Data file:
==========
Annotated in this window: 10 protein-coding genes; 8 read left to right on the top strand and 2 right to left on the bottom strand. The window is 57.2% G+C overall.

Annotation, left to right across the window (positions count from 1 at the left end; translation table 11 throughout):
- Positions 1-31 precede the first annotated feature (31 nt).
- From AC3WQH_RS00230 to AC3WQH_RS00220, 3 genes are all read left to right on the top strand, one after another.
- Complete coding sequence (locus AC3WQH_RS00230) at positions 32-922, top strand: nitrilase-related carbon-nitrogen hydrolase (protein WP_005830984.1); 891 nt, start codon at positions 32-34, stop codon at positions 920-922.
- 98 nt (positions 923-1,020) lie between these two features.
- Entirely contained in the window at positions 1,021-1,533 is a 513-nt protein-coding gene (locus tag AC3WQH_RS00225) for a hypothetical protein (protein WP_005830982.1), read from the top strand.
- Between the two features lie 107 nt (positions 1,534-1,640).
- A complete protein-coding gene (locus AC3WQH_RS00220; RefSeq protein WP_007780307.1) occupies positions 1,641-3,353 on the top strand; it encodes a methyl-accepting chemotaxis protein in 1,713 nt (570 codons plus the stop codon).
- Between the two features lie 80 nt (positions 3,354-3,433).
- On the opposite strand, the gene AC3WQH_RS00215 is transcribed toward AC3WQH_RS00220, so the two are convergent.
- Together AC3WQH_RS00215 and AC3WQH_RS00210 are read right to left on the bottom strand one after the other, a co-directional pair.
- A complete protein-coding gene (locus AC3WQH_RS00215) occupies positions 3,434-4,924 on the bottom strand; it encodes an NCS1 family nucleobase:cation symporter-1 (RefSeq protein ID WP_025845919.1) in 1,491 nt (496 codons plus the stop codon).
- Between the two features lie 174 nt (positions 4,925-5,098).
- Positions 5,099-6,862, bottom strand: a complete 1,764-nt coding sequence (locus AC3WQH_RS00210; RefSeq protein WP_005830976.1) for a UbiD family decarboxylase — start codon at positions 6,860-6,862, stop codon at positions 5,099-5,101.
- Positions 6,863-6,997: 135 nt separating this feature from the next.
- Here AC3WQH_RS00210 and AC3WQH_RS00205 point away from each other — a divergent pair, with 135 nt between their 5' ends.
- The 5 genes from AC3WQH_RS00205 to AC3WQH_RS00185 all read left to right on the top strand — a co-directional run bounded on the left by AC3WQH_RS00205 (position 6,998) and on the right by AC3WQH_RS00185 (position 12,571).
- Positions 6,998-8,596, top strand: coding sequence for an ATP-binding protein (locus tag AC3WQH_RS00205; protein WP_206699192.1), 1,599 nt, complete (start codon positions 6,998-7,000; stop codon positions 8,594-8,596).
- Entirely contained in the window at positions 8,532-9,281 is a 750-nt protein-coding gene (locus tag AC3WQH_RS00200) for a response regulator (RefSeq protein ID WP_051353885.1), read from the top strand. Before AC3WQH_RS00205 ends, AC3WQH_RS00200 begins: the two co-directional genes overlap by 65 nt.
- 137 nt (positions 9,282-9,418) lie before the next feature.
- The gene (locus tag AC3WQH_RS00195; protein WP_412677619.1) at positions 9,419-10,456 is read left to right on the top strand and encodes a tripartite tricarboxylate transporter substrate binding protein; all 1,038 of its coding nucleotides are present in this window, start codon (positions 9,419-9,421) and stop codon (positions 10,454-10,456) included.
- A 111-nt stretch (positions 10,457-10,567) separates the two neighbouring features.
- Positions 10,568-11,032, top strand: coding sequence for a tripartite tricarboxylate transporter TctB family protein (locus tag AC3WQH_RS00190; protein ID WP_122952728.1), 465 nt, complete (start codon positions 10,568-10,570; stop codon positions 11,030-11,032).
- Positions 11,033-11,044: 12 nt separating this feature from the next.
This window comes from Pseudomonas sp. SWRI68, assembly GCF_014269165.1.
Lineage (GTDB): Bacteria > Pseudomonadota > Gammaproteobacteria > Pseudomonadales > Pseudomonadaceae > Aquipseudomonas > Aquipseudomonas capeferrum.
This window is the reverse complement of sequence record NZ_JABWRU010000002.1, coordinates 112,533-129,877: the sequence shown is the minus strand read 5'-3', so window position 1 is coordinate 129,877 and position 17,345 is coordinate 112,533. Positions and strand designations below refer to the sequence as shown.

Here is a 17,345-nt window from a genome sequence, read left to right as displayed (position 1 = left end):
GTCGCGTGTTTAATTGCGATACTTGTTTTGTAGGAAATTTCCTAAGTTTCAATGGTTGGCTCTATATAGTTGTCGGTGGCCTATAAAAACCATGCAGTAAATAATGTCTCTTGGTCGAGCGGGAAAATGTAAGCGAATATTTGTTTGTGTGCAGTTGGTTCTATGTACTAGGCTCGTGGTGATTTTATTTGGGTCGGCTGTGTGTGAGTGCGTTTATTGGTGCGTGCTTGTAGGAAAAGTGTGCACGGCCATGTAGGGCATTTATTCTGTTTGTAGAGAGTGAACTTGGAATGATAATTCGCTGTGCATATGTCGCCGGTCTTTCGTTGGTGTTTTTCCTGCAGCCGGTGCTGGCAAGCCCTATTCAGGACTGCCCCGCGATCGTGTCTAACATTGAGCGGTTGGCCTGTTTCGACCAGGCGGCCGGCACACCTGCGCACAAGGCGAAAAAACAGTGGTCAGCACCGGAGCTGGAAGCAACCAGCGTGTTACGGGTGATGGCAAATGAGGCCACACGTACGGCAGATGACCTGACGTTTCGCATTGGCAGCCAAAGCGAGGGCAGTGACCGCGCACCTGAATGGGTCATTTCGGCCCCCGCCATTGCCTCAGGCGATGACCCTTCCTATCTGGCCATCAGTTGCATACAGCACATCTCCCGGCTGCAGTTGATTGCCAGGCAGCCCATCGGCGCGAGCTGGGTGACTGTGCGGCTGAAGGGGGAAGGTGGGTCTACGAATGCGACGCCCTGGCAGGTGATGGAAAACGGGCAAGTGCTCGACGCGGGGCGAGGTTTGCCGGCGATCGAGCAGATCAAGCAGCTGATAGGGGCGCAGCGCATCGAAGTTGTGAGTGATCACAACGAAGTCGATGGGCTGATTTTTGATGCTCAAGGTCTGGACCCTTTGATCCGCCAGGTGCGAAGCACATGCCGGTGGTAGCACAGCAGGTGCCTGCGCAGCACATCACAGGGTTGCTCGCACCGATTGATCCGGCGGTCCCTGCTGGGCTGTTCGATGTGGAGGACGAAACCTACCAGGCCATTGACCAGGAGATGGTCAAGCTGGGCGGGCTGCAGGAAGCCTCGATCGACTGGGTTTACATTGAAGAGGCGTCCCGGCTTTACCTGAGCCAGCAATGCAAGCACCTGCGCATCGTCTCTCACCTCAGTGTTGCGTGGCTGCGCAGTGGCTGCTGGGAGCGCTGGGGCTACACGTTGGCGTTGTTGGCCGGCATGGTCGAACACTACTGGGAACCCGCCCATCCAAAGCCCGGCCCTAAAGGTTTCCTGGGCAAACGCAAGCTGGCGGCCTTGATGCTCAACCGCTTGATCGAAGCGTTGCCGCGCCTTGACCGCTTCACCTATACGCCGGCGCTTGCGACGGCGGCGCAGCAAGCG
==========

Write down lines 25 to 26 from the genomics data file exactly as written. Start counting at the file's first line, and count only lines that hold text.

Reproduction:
- Positions 11,033-11,044: 12 nt separating this feature from the next.
This window comes from Pseudomonas sp. SWRI68, assembly GCF_014269165.1.